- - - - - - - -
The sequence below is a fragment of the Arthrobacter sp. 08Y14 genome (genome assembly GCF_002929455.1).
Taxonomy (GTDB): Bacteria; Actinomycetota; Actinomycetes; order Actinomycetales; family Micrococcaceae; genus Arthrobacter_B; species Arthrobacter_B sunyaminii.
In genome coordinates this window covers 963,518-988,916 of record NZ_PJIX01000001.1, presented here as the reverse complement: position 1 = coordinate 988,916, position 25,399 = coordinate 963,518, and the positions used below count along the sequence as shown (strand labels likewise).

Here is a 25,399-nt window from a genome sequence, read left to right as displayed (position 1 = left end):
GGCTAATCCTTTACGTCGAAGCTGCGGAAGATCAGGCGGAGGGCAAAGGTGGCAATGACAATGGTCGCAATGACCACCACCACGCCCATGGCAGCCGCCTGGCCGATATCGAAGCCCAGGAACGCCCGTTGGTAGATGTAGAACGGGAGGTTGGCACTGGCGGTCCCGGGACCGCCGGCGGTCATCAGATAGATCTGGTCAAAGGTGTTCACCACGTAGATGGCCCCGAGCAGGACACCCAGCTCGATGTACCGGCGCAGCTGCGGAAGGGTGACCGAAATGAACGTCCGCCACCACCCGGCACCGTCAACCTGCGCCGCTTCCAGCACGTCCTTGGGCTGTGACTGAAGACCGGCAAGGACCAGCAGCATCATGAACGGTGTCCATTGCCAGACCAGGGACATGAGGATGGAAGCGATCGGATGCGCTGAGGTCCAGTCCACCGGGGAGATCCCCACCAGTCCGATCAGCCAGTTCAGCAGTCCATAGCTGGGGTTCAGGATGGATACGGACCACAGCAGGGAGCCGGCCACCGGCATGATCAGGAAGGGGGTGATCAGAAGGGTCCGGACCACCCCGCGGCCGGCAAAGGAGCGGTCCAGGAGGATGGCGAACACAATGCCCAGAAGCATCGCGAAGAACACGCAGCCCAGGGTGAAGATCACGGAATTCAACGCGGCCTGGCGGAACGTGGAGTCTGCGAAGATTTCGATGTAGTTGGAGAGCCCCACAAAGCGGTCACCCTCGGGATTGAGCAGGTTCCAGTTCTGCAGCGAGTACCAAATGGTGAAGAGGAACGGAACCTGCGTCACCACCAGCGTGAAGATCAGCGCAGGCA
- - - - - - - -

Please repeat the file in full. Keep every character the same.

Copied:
The sequence below is a fragment of the Arthrobacter sp. 08Y14 genome (genome assembly GCF_002929455.1).
Taxonomy (GTDB): Bacteria; Actinomycetota; Actinomycetes; order Actinomycetales; family Micrococcaceae; genus Arthrobacter_B; species Arthrobacter_B sunyaminii.
In genome coordinates this window covers 963,518-988,916 of record NZ_PJIX01000001.1, presented here as the reverse complement: position 1 = coordinate 988,916, position 25,399 = coordinate 963,518, and the positions used below count along the sequence as shown (strand labels likewise).

Here is a 25,399-nt window from a genome sequence, read left to right as displayed (position 1 = left end):
GGCTAATCCTTTACGTCGAAGCTGCGGAAGATCAGGCGGAGGGCAAAGGTGGCAATGACAATGGTCGCAATGACCACCACCACGCCCATGGCAGCCGCCTGGCCGATATCGAAGCCCAGGAACGCCCGTTGGTAGATGTAGAACGGGAGGTTGGCACTGGCGGTCCCGGGACCGCCGGCGGTCATCAGATAGATCTGGTCAAAGGTGTTCACCACGTAGATGGCCCCGAGCAGGACACCCAGCTCGATGTACCGGCGCAGCTGCGGAAGGGTGACCGAAATGAACGTCCGCCACCACCCGGCACCGTCAACCTGCGCCGCTTCCAGCACGTCCTTGGGCTGTGACTGAAGACCGGCAAGGACCAGCAGCATCATGAACGGTGTCCATTGCCAGACCAGGGACATGAGGATGGAAGCGATCGGATGCGCTGAGGTCCAGTCCACCGGGGAGATCCCCACCAGTCCGATCAGCCAGTTCAGCAGTCCATAGCTGGGGTTCAGGATGGATACGGACCACAGCAGGGAGCCGGCCACCGGCATGATCAGGAAGGGGGTGATCAGAAGGGTCCGGACCACCCCGCGGCCGGCAAAGGAGCGGTCCAGGAGGATGGCGAACACAATGCCCAGAAGCATCGCGAAGAACACGCAGCCCAGGGTGAAGATCACGGAATTCAACGCGGCCTGGCGGAACGTGGAGTCTGCGAAGATTTCGATGTAGTTGGAGAGCCCCACAAAGCGGTCACCCTCGGGATTGAGCAGGTTCCAGTTCTGCAGCGAGTACCAAATGGTGAAGAGGAACGGAACCTGCGTCACCACCAGCGTGAAGATCAGCGCAGGCA